The president of the Cambodia Rice Federation (CRF) has expressed concern over an impending EU tariff on Cambodian rice imports, saying that it is factors within EU states that are harming European farmers most.
“Difficulties faced by European farmers are largely due to the lack of collaboration between them, millers and traders,” CRF president Sok Puthyvuth told the press on Friday.
He said the “high cost of milling in [EU]member states” was the main obstacle to improving European rice industries, not imports of Cambodian rice.
Sok Puthyvuth’s comments come following a November 5 announcement from the European Commission, an arm of the EU, that exporters of Cambodian and Burmese Indica white rice will face increased taxes within three years.
The customs tariff duty will be €175 (US$198) per tonne in the first year, €150 in the second year, and €125 the year after.
The tariffs are the result of an EU investigation launched in March after Italian farmers called for a safeguard clause restricting rice imports.
They argued that such imports were harming EU farmers. Italian rice farmers first complained about rice imports in 2014, but March’s investigation was the first time the European Commission launched a formal probe.
However, the CRF is sceptical that safeguard measures will improve the livelihoods of EU farmers, as much of Cambodian rice is not directly competing with their produce. As much as 55 per cent of Cambodian rice currently imported into the bloc is fragrant rice – a variety difficult to grow in the EU.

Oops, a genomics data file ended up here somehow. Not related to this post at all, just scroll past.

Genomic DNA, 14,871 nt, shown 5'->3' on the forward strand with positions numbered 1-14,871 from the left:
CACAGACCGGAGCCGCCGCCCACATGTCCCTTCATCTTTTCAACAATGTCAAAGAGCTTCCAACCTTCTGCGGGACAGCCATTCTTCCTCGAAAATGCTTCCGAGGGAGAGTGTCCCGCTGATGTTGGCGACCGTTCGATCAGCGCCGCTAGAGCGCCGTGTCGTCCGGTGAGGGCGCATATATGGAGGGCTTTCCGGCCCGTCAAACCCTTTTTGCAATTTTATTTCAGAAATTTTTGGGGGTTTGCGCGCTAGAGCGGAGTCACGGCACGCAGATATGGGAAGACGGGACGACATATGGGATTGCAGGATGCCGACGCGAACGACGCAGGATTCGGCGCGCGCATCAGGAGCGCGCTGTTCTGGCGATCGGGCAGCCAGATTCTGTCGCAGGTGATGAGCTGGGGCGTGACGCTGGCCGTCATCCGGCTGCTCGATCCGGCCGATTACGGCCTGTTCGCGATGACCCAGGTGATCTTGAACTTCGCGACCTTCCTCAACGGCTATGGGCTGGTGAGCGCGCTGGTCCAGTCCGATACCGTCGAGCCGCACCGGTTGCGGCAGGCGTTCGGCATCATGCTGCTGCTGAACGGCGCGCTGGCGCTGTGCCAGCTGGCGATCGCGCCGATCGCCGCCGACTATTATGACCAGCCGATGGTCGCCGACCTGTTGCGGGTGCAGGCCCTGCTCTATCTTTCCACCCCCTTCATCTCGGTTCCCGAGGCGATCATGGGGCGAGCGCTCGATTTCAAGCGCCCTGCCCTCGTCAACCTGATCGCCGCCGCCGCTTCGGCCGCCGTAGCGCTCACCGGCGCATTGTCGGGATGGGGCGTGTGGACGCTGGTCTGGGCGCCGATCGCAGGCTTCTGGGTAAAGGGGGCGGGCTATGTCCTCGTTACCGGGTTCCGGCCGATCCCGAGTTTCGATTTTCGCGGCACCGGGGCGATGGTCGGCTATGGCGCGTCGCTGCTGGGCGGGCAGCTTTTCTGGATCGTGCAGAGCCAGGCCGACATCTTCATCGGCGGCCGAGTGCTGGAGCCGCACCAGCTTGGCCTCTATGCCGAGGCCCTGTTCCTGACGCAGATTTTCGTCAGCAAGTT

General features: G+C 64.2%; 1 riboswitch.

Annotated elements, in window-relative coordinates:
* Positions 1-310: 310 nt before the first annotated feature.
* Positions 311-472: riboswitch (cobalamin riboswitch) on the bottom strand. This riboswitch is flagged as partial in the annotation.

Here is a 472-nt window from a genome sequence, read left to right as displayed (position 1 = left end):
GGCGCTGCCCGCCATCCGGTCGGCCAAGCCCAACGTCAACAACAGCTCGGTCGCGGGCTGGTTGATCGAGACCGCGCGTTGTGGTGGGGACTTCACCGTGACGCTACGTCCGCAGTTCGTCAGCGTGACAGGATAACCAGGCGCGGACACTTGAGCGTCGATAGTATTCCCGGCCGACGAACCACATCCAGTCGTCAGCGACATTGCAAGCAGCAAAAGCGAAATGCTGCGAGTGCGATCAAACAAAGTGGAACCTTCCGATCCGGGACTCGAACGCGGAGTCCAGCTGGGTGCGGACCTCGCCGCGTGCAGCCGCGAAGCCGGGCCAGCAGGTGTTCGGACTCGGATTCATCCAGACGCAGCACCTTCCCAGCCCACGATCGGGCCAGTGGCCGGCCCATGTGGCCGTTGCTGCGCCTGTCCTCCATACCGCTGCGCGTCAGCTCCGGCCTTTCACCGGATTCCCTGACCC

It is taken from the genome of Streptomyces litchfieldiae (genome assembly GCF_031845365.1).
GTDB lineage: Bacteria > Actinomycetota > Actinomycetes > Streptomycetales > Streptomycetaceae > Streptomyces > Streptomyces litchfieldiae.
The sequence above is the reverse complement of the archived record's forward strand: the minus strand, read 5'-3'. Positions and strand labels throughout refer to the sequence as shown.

The impact of tariffs on the Kingdom’s more than three million rice farmers is of major concern, with the deputy director of Capital Food in Cambodia, Chray Son, saying the average farmer will be most severely impacted by a safeguard clause.
“Our cost of production is high, so if we pay Tax to the EU, how can we compete in the market? The farmers will suffer first . . . it’s just an excuse from EU, our rice is a small share in the market – how can we hurt their rice market?”
Centre for Policy Studies director Chan Sophal believes that tariffs will likely mean Cambodian farmers will increasingly look to other Asean nations to sell their products.
“If the tariff is implemented it will impact the Cambodian rice industry, and farmers will rely more on the market from Thailand and Vietnam as a result.”